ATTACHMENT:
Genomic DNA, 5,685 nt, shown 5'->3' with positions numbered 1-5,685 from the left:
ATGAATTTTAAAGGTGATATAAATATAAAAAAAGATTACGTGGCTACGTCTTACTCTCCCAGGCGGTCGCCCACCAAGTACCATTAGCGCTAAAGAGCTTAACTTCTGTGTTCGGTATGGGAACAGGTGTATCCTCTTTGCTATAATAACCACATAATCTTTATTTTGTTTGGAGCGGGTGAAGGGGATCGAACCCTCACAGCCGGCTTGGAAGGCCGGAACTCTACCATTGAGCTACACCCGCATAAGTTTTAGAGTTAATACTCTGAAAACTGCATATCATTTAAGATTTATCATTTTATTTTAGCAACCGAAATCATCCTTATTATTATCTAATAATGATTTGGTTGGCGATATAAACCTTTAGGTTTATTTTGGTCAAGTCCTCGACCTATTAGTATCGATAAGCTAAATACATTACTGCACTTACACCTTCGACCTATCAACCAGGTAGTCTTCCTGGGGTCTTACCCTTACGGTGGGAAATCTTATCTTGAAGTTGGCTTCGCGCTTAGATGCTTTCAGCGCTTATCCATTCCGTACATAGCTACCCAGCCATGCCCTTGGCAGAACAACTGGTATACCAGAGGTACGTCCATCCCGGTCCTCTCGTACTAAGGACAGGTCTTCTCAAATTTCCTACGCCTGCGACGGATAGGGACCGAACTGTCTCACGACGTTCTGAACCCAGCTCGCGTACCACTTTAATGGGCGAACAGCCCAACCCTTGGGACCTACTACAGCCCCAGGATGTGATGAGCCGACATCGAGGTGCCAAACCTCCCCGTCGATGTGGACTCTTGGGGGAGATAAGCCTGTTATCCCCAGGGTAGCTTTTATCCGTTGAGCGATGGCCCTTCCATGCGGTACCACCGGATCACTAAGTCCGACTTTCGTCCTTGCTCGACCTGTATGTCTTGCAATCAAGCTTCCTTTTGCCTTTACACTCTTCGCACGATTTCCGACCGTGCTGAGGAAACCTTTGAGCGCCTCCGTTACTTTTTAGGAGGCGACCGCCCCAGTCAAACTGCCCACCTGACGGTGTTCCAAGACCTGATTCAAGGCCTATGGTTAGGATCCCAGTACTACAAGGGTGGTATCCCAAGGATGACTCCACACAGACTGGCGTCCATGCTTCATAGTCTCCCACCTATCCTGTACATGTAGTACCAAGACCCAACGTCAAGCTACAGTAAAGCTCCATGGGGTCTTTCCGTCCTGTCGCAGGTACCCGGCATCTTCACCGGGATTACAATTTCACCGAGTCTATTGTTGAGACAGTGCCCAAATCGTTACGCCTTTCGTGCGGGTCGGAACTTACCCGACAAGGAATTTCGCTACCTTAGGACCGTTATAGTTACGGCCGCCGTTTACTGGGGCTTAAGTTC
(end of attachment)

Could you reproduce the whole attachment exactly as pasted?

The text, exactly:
Genomic DNA, 5,685 nt, shown 5'->3' with positions numbered 1-5,685 from the left:
ATGAATTTTAAAGGTGATATAAATATAAAAAAAGATTACGTGGCTACGTCTTACTCTCCCAGGCGGTCGCCCACCAAGTACCATTAGCGCTAAAGAGCTTAACTTCTGTGTTCGGTATGGGAACAGGTGTATCCTCTTTGCTATAATAACCACATAATCTTTATTTTGTTTGGAGCGGGTGAAGGGGATCGAACCCTCACAGCCGGCTTGGAAGGCCGGAACTCTACCATTGAGCTACACCCGCATAAGTTTTAGAGTTAATACTCTGAAAACTGCATATCATTTAAGATTTATCATTTTATTTTAGCAACCGAAATCATCCTTATTATTATCTAATAATGATTTGGTTGGCGATATAAACCTTTAGGTTTATTTTGGTCAAGTCCTCGACCTATTAGTATCGATAAGCTAAATACATTACTGCACTTACACCTTCGACCTATCAACCAGGTAGTCTTCCTGGGGTCTTACCCTTACGGTGGGAAATCTTATCTTGAAGTTGGCTTCGCGCTTAGATGCTTTCAGCGCTTATCCATTCCGTACATAGCTACCCAGCCATGCCCTTGGCAGAACAACTGGTATACCAGAGGTACGTCCATCCCGGTCCTCTCGTACTAAGGACAGGTCTTCTCAAATTTCCTACGCCTGCGACGGATAGGGACCGAACTGTCTCACGACGTTCTGAACCCAGCTCGCGTACCACTTTAATGGGCGAACAGCCCAACCCTTGGGACCTACTACAGCCCCAGGATGTGATGAGCCGACATCGAGGTGCCAAACCTCCCCGTCGATGTGGACTCTTGGGGGAGATAAGCCTGTTATCCCCAGGGTAGCTTTTATCCGTTGAGCGATGGCCCTTCCATGCGGTACCACCGGATCACTAAGTCCGACTTTCGTCCTTGCTCGACCTGTATGTCTTGCAATCAAGCTTCCTTTTGCCTTTACACTCTTCGCACGATTTCCGACCGTGCTGAGGAAACCTTTGAGCGCCTCCGTTACTTTTTAGGAGGCGACCGCCCCAGTCAAACTGCCCACCTGACGGTGTTCCAAGACCTGATTCAAGGCCTATGGTTAGGATCCCAGTACTACAAGGGTGGTATCCCAAGGATGACTCCACACAGACTGGCGTCCATGCTTCATAGTCTCCCACCTATCCTGTACATGTAGTACCAAGACCCAACGTCAAGCTACAGTAAAGCTCCATGGGGTCTTTCCGTCCTGTCGCAGGTACCCGGCATCTTCACCGGGATTACAATTTCACCGAGTCTATTGTTGAGACAGTGCCCAAATCGTTACGCCTTTCGTGCGGGTCGGAACTTACCCGACAAGGAATTTCGCTACCTTAGGACCGTTATAGTTACGGCCGCCGTTTACTGGGGCTTAAGTTC